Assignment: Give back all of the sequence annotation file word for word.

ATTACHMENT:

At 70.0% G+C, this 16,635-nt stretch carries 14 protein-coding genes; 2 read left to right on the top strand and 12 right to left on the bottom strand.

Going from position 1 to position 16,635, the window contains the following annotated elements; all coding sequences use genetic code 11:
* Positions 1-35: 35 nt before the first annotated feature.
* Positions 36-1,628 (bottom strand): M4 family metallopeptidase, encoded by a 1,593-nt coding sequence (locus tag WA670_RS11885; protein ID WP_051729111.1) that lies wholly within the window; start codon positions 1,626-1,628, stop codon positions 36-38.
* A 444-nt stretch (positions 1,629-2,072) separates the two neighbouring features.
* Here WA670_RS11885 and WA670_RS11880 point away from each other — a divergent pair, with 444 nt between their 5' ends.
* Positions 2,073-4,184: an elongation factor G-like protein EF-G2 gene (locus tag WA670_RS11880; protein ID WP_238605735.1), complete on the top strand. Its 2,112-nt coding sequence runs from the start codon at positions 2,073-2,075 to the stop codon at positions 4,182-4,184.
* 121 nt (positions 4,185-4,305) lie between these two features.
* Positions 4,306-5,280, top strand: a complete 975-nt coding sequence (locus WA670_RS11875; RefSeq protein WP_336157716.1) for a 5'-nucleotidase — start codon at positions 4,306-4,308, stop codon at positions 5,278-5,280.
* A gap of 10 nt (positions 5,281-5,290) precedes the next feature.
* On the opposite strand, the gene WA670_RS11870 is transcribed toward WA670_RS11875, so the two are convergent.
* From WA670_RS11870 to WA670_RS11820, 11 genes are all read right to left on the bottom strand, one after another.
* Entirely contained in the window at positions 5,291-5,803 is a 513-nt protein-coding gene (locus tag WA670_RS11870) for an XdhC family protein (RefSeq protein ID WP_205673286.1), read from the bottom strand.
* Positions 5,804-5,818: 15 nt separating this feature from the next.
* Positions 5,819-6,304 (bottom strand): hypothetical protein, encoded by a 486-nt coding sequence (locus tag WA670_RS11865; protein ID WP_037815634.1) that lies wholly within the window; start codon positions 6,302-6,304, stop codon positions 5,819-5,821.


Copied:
At 70.0% G+C, this 16,635-nt stretch carries 14 protein-coding genes; 2 read left to right on the top strand and 12 right to left on the bottom strand.

Going from position 1 to position 16,635, the window contains the following annotated elements; all coding sequences use genetic code 11:
* Positions 1-35: 35 nt before the first annotated feature.
* Positions 36-1,628 (bottom strand): M4 family metallopeptidase, encoded by a 1,593-nt coding sequence (locus tag WA670_RS11885; protein ID WP_051729111.1) that lies wholly within the window; start codon positions 1,626-1,628, stop codon positions 36-38.
* A 444-nt stretch (positions 1,629-2,072) separates the two neighbouring features.
* Here WA670_RS11885 and WA670_RS11880 point away from each other — a divergent pair, with 444 nt between their 5' ends.
* Positions 2,073-4,184: an elongation factor G-like protein EF-G2 gene (locus tag WA670_RS11880; protein ID WP_238605735.1), complete on the top strand. Its 2,112-nt coding sequence runs from the start codon at positions 2,073-2,075 to the stop codon at positions 4,182-4,184.
* 121 nt (positions 4,185-4,305) lie between these two features.
* Positions 4,306-5,280, top strand: a complete 975-nt coding sequence (locus WA670_RS11875; RefSeq protein WP_336157716.1) for a 5'-nucleotidase — start codon at positions 4,306-4,308, stop codon at positions 5,278-5,280.
* A gap of 10 nt (positions 5,281-5,290) precedes the next feature.
* On the opposite strand, the gene WA670_RS11870 is transcribed toward WA670_RS11875, so the two are convergent.
* From WA670_RS11870 to WA670_RS11820, 11 genes are all read right to left on the bottom strand, one after another.
* Entirely contained in the window at positions 5,291-5,803 is a 513-nt protein-coding gene (locus tag WA670_RS11870) for an XdhC family protein (RefSeq protein ID WP_205673286.1), read from the bottom strand.
* Positions 5,804-5,818: 15 nt separating this feature from the next.
* Positions 5,819-6,304 (bottom strand): hypothetical protein, encoded by a 486-nt coding sequence (locus tag WA670_RS11865; protein ID WP_037815634.1) that lies wholly within the window; start codon positions 6,302-6,304, stop codon positions 5,819-5,821.